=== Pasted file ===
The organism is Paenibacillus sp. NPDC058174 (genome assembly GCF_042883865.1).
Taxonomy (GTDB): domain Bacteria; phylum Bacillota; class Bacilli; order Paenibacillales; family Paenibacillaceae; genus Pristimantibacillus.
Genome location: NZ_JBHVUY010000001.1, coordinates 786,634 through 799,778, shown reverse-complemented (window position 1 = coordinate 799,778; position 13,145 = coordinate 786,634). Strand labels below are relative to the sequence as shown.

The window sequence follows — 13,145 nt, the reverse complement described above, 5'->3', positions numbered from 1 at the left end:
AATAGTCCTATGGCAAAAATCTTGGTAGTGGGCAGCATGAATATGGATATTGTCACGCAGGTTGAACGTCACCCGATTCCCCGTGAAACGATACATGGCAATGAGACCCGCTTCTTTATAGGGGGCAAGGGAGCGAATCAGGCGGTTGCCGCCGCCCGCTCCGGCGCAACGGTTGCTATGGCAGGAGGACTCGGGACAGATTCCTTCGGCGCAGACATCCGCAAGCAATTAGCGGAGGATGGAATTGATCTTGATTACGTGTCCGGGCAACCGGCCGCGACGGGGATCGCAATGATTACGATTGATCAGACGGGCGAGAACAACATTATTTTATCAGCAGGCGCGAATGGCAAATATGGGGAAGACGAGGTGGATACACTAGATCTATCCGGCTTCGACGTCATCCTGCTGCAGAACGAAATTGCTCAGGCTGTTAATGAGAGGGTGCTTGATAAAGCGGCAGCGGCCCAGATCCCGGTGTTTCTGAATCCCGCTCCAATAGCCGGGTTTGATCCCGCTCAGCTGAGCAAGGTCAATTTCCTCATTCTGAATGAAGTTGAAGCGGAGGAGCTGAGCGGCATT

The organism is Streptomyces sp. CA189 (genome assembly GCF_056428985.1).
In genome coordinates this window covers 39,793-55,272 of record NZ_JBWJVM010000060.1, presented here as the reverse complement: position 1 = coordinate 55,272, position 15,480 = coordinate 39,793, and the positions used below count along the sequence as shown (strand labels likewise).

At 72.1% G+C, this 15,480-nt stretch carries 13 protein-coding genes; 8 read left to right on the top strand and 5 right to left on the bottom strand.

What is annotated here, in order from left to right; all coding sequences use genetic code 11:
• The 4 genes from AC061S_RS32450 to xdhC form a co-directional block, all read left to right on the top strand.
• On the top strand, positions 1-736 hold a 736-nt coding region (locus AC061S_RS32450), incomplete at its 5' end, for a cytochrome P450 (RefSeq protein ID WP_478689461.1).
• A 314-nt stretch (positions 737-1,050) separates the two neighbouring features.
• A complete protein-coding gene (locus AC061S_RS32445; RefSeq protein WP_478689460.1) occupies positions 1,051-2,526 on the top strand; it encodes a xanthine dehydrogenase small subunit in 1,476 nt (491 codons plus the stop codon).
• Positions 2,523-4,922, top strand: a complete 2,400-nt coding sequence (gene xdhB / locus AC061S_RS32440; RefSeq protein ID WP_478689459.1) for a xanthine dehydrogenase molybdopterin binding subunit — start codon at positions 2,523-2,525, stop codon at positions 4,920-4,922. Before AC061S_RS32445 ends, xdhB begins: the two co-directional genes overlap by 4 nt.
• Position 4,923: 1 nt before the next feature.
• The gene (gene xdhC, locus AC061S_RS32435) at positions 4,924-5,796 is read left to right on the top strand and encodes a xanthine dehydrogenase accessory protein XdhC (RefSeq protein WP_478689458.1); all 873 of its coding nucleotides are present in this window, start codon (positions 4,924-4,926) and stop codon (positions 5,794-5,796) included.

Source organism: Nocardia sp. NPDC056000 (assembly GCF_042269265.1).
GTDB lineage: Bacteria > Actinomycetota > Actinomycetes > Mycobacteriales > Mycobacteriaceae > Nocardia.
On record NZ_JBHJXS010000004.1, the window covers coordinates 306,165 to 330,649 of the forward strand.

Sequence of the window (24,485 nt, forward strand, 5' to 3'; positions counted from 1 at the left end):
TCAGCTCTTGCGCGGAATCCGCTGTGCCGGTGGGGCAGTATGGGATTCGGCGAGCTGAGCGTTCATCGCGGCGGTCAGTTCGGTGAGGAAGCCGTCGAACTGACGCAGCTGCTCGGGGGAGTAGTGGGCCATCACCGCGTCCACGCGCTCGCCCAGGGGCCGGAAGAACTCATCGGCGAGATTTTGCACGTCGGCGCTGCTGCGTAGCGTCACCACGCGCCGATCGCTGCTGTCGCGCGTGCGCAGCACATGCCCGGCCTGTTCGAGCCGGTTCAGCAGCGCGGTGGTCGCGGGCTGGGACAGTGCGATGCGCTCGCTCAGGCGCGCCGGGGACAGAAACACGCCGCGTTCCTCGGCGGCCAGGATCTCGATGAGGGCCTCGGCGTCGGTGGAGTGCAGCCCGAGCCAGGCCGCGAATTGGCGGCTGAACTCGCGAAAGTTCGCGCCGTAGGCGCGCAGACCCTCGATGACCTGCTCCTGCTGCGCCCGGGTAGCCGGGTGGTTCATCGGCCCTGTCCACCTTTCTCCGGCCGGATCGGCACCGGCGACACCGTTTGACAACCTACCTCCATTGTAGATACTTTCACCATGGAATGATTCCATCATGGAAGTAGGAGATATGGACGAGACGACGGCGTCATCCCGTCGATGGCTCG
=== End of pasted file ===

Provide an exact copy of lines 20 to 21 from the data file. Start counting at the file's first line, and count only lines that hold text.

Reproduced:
Sequence of the window (24,485 nt, forward strand, 5' to 3'; positions counted from 1 at the left end):
TCAGCTCTTGCGCGGAATCCGCTGTGCCGGTGGGGCAGTATGGGATTCGGCGAGCTGAGCGTTCATCGCGGCGGTCAGTTCGGTGAGGAAGCCGTCGAACTGACGCAGCTGCTCGGGGGAGTAGTGGGCCATCACCGCGTCCACGCGCTCGCCCAGGGGCCGGAAGAACTCATCGGCGAGATTTTGCACGTCGGCGCTGCTGCGTAGCGTCACCACGCGCCGATCGCTGCTGTCGCGCGTGCGCAGCACATGCCCGGCCTGTTCGAGCCGGTTCAGCAGCGCGGTGGTCGCGGGCTGGGACAGTGCGATGCGCTCGCTCAGGCGCGCCGGGGACAGAAACACGCCGCGTTCCTCGGCGGCCAGGATCTCGATGAGGGCCTCGGCGTCGGTGGAGTGCAGCCCGAGCCAGGCCGCGAATTGGCGGCTGAACTCGCGAAAGTTCGCGCCGTAGGCGCGCAGACCCTCGATGACCTGCTCCTGCTGCGCCCGGGTAGCCGGGTGGTTCATCGGCCCTGTCCACCTTTCTCCGGCCGGATCGGCACCGGCGACACCGTTTGACAACCTACCTCCATTGTAGATACTTTCACCATGGAATGATTCCATCATGGAAGTAGGAGATATGGACGAGACGACGGCGTCATCCCGTCGATGGCTCG